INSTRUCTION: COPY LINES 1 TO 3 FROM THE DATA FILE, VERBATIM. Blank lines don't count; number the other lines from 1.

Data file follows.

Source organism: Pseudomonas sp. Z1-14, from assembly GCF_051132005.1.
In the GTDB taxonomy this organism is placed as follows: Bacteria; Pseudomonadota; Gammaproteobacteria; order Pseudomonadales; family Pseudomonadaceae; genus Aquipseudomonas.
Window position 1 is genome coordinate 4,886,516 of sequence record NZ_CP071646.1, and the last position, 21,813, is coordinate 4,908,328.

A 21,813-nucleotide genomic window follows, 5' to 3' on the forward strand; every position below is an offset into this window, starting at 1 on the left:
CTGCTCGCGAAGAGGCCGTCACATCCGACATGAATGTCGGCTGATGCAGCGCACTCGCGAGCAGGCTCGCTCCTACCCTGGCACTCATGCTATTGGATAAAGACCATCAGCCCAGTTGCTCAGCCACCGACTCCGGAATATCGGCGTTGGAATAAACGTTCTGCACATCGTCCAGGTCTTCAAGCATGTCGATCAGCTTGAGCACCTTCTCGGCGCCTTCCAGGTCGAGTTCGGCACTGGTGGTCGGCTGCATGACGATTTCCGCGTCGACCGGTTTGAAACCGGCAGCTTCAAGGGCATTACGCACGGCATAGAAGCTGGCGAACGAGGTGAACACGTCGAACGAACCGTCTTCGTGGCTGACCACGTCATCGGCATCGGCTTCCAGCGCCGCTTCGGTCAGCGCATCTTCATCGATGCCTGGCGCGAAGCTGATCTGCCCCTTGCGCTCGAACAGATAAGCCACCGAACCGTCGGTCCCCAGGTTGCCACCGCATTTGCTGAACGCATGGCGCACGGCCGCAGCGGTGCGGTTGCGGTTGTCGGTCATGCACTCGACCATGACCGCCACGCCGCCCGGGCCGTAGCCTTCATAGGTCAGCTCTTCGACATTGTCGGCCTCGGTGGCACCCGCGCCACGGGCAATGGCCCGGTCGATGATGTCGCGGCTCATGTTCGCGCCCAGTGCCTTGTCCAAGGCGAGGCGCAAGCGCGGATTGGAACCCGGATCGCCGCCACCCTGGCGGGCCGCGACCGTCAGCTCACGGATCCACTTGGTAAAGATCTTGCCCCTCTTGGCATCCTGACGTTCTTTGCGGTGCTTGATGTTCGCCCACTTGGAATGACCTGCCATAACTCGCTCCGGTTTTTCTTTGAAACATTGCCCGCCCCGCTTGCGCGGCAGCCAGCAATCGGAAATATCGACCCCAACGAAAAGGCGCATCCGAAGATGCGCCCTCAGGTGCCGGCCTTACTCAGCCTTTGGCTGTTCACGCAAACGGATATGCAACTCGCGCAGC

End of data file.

Source organism: Pseudomonas sp. Z1-14, from assembly GCF_051132005.1.
In the GTDB taxonomy this organism is placed as follows: Bacteria; Pseudomonadota; Gammaproteobacteria; order Pseudomonadales; family Pseudomonadaceae; genus Aquipseudomonas.
Window position 1 is genome coordinate 4,886,516 of sequence record NZ_CP071646.1, and the last position, 21,813, is coordinate 4,908,328.